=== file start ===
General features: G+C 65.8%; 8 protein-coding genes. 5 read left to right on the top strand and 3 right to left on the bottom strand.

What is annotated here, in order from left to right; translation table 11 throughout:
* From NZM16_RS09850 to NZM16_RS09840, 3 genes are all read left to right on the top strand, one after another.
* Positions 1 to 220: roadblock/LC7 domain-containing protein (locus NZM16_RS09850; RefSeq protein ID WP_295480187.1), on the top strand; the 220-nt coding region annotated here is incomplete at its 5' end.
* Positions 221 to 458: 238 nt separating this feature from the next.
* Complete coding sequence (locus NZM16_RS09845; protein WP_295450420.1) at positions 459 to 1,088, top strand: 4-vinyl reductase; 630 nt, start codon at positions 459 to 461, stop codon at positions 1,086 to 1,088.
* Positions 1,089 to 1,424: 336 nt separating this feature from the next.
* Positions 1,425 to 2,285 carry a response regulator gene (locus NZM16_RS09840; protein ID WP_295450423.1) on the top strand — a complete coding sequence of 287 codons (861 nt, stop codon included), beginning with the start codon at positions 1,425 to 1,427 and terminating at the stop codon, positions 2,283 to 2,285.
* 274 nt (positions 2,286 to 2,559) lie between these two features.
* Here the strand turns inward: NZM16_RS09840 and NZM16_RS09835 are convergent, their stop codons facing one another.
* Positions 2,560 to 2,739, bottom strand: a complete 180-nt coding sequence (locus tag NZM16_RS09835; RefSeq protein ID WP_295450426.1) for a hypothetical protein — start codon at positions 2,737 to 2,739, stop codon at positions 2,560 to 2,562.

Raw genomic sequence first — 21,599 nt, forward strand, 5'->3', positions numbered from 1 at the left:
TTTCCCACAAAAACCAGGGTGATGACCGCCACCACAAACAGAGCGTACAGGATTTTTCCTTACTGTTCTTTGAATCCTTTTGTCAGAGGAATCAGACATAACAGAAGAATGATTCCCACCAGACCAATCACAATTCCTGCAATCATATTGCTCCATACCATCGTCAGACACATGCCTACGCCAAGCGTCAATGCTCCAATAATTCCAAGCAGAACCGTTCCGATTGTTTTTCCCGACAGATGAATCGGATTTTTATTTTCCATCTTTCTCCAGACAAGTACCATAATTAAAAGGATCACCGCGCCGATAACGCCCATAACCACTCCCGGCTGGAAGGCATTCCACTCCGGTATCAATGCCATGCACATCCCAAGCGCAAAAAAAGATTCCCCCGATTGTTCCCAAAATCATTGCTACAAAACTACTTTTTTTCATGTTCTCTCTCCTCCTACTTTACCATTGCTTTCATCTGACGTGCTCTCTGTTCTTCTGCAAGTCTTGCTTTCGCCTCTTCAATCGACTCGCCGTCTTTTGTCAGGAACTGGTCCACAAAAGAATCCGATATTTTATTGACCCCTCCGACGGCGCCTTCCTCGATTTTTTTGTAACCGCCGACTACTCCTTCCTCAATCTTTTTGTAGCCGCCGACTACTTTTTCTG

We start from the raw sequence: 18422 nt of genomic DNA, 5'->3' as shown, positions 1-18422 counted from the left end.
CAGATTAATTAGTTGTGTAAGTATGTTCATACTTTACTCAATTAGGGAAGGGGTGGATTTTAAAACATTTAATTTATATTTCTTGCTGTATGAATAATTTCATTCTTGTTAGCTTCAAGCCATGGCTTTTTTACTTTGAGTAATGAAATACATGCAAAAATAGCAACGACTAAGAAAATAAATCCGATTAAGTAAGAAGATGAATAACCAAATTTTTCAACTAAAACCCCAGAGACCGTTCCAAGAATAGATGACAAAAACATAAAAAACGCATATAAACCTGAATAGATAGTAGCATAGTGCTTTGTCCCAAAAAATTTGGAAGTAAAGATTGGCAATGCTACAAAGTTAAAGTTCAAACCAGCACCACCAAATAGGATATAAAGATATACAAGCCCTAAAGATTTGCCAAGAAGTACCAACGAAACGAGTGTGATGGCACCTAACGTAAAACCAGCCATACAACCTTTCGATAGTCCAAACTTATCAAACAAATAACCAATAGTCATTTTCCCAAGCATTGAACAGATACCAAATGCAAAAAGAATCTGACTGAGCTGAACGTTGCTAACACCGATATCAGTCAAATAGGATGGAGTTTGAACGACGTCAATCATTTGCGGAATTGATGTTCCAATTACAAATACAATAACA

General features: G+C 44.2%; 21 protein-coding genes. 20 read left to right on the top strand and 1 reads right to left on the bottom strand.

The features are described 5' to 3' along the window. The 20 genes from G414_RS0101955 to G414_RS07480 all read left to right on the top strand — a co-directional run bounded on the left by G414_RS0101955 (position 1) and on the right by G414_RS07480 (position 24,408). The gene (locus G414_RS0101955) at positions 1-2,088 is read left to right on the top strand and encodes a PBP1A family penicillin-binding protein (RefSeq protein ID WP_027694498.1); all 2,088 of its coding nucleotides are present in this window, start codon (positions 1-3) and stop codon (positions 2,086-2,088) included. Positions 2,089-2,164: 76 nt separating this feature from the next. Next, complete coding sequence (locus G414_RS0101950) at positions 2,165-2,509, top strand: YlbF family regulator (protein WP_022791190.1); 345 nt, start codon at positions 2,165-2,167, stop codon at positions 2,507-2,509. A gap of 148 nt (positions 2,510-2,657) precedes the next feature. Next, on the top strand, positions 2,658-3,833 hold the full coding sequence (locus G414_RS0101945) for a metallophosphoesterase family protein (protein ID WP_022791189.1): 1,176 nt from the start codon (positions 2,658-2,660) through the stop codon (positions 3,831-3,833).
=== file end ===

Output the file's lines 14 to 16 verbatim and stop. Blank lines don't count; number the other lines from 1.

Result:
We start from the raw sequence: 18422 nt of genomic DNA, 5'->3' as shown, positions 1-18422 counted from the left end.
CAGATTAATTAGTTGTGTAAGTATGTTCATACTTTACTCAATTAGGGAAGGGGTGGATTTTAAAACATTTAATTTATATTTCTTGCTGTATGAATAATTTCATTCTTGTTAGCTTCAAGCCATGGCTTTTTTACTTTGAGTAATGAAATACATGCAAAAATAGCAACGACTAAGAAAATAAATCCGATTAAGTAAGAAGATGAATAACCAAATTTTTCAACTAAAACCCCAGAGACCGTTCCAAGAATAGATGACAAAAACATAAAAAACGCATATAAACCTGAATAGATAGTAGCATAGTGCTTTGTCCCAAAAAATTTGGAAGTAAAGATTGGCAATGCTACAAAGTTAAAGTTCAAACCAGCACCACCAAATAGGATATAAAGATATACAAGCCCTAAAGATTTGCCAAGAAGTACCAACGAAACGAGTGTGATGGCACCTAACGTAAAACCAGCCATACAACCTTTCGATAGTCCAAACTTATCAAACAAATAACCAATAGTCATTTTCCCAAGCATTGAACAGATACCAAATGCAAAAAGAATCTGACTGAGCTGAACGTTGCTAACACCGATATCAGTCAAATAGGATGGAGTTTGAACGACGTCAATCATTTGCGGAATTGATGTTCCAATTACAAATACAATAACA

General features: G+C 44.2%; 21 protein-coding genes. 20 read left to right on the top strand and 1 reads right to left on the bottom strand.